For all its inconsistencies, the Trump administration’s economic statecraft has been focused on bringing back manufacturing jobs, often at the expense of other traditional priorities. Trump’s earliest messages to Beijing were that “everything is on the table,” implying that issues around Taiwan and North Korea would all be negotiable in the pursuit of a better trade deal. In much the same way, complaints about European steel and auto exports were joined, in Trump’s mind, with questions surrounding European defense spending and military commitments to NATO. The result has been deteriorating relations that weaken the United States and U.S. jobs lost to rising tariffs.
If this approach is too narrow to be effective and sustainable, the bipartisan postwar consensus around economic policy may have been too broad. It centered on bolstering free markets everywhere—both as a bulwark against communism and as a destination for U.S. exports and investment, including more recently the offshoring of U.S. manufacturing. But as everyone has learned, those gains were not widely shared, due to domestic tax policy, technological innovation, and trade deals that focused on boosting the volume of commerce without regard to the distribution of the gains.
The United States’ unipolar moment following the collapse of the Soviet Union has long since passed, but Washington still has powerful financial, commercial, and other economic tools at hand to shape the global recovery. The Federal Reserve’s ability to offer dollar swap lines and other liquidity arrangements to other central banks around the world during the financial market collapse this spring were crucial in stabilizing global markets. Negotiating access to spendthrift U.S. consumers offers important leverage, too.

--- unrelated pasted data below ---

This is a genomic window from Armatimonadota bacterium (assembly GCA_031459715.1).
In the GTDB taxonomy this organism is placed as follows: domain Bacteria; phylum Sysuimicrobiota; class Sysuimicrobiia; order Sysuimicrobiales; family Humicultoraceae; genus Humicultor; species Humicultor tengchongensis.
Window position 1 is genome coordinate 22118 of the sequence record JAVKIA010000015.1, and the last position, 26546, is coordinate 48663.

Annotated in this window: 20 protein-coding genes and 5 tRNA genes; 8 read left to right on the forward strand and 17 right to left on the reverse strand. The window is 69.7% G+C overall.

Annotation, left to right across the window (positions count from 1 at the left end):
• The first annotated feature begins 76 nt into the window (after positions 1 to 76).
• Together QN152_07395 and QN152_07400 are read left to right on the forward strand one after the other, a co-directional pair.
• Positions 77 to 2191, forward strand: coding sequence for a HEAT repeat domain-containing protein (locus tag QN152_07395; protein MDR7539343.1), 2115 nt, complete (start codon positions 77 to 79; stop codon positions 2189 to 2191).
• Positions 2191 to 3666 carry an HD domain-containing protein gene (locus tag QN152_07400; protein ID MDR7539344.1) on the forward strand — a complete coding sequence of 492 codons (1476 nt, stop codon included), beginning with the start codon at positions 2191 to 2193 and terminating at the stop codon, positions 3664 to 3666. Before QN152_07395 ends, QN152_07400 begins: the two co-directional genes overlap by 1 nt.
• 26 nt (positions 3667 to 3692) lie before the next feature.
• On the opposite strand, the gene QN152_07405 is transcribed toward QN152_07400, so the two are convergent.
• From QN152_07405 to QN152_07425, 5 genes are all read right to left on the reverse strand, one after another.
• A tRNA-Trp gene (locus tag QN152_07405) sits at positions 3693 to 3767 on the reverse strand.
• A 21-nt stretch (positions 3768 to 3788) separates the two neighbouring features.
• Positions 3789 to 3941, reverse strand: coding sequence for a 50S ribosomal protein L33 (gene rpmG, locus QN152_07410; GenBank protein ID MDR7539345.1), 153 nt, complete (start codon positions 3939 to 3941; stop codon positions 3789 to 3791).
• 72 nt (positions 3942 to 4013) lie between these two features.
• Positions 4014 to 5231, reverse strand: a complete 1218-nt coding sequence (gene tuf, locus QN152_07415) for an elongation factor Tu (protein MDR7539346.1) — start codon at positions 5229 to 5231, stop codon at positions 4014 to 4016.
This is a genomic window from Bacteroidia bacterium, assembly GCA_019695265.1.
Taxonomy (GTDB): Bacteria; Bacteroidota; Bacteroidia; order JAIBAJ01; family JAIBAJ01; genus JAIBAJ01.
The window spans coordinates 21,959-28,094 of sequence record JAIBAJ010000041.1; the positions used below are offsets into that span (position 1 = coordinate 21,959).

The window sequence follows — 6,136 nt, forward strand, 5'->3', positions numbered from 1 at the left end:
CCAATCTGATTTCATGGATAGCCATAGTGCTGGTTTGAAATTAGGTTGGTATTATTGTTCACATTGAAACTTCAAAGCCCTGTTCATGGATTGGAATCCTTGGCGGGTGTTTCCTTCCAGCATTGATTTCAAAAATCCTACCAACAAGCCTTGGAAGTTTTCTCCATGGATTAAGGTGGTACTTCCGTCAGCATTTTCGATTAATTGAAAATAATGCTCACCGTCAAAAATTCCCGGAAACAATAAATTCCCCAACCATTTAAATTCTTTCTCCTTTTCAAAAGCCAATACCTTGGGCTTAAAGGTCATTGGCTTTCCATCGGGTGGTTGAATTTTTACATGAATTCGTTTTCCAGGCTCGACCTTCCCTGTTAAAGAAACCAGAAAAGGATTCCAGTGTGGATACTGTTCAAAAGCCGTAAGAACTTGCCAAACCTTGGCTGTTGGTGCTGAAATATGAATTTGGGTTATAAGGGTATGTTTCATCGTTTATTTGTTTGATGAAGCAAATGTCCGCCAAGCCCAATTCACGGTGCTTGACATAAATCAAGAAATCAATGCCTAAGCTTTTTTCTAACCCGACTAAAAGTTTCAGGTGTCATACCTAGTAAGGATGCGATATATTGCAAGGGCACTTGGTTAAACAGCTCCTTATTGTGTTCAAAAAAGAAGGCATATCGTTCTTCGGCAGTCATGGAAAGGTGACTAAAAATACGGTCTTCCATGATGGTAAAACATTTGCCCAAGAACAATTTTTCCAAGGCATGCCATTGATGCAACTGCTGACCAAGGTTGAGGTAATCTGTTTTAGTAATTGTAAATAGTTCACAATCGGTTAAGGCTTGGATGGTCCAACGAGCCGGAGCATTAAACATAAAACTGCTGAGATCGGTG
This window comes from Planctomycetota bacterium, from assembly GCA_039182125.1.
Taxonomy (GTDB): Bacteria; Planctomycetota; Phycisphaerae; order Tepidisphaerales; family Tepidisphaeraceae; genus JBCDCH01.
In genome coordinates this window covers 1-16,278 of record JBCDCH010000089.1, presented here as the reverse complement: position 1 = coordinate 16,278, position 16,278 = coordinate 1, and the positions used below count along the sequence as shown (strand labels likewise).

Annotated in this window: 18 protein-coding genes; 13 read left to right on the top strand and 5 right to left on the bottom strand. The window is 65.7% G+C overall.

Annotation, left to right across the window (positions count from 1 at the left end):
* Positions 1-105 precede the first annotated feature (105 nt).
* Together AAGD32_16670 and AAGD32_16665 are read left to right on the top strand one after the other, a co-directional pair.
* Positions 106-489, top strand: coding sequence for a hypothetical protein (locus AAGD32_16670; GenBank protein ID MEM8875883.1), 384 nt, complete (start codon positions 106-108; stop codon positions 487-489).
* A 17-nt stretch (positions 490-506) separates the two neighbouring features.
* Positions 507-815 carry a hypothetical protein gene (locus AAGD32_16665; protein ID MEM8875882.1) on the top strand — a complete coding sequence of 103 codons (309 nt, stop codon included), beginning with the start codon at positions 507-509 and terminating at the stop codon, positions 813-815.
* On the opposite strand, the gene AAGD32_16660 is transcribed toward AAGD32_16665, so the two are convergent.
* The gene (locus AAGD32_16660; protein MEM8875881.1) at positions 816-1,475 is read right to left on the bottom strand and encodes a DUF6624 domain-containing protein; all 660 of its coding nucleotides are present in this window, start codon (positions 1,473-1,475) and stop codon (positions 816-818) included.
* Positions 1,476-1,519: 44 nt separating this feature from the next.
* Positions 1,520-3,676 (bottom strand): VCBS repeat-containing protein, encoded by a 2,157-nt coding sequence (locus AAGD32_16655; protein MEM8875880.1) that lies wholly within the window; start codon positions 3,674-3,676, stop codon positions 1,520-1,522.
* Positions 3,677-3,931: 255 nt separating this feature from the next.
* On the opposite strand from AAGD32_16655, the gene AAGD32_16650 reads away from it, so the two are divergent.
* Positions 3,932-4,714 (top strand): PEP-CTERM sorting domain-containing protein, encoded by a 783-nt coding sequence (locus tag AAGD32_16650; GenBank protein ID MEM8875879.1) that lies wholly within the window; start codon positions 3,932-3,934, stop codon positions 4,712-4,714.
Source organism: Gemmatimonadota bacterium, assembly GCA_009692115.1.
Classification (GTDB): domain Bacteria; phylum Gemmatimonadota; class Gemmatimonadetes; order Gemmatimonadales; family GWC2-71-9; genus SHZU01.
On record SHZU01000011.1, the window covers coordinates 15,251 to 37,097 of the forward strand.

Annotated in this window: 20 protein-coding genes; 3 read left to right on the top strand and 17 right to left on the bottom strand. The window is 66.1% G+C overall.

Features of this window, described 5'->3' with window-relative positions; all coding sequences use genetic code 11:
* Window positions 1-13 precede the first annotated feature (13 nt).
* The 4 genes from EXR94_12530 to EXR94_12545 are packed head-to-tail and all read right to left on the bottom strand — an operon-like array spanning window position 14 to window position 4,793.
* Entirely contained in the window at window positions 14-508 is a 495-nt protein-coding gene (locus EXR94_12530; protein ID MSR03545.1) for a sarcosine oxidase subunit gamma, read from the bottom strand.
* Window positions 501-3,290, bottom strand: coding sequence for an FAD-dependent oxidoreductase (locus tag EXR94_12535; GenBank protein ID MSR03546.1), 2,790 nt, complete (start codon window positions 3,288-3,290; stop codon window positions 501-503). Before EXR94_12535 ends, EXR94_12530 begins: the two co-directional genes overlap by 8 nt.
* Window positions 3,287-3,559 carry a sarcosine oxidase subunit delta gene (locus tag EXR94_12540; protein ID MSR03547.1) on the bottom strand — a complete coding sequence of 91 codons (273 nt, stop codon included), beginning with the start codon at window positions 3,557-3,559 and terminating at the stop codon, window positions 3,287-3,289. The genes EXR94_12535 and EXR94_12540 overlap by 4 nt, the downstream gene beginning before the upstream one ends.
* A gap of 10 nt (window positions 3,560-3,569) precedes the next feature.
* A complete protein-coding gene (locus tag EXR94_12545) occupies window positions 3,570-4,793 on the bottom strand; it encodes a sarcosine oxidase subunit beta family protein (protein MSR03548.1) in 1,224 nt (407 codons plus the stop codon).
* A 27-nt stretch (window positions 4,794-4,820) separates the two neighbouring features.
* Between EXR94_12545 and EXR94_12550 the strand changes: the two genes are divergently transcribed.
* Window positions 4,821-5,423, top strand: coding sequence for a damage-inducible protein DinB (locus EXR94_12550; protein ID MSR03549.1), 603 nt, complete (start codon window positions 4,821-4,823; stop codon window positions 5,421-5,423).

Amid many economic priorities—from aligning financial incentives to better managing climate change to addressing poverty in the developing world—the global recovery might last a little longer if the United States’ economic diplomacy focused on just three.
The first priority is to manage the fast-deteriorating relationship with China. This will require much more than economic diplomacy, but it cannot be done without progress on knotty economic questions. Even as the Trump administration has tried to keep trade talks separate, the lines tend to blur in the heat of domestic politics. Progress will require both sides keeping negotiations about state subsidies and intellectual property separate from differences over consulate closures, Xinjiang’s so-called reeducation camps, Taiwan, or the South China Sea. Trade is not a favor that one country does for the other; it is a relationship that requires constant management, not erratic bluster.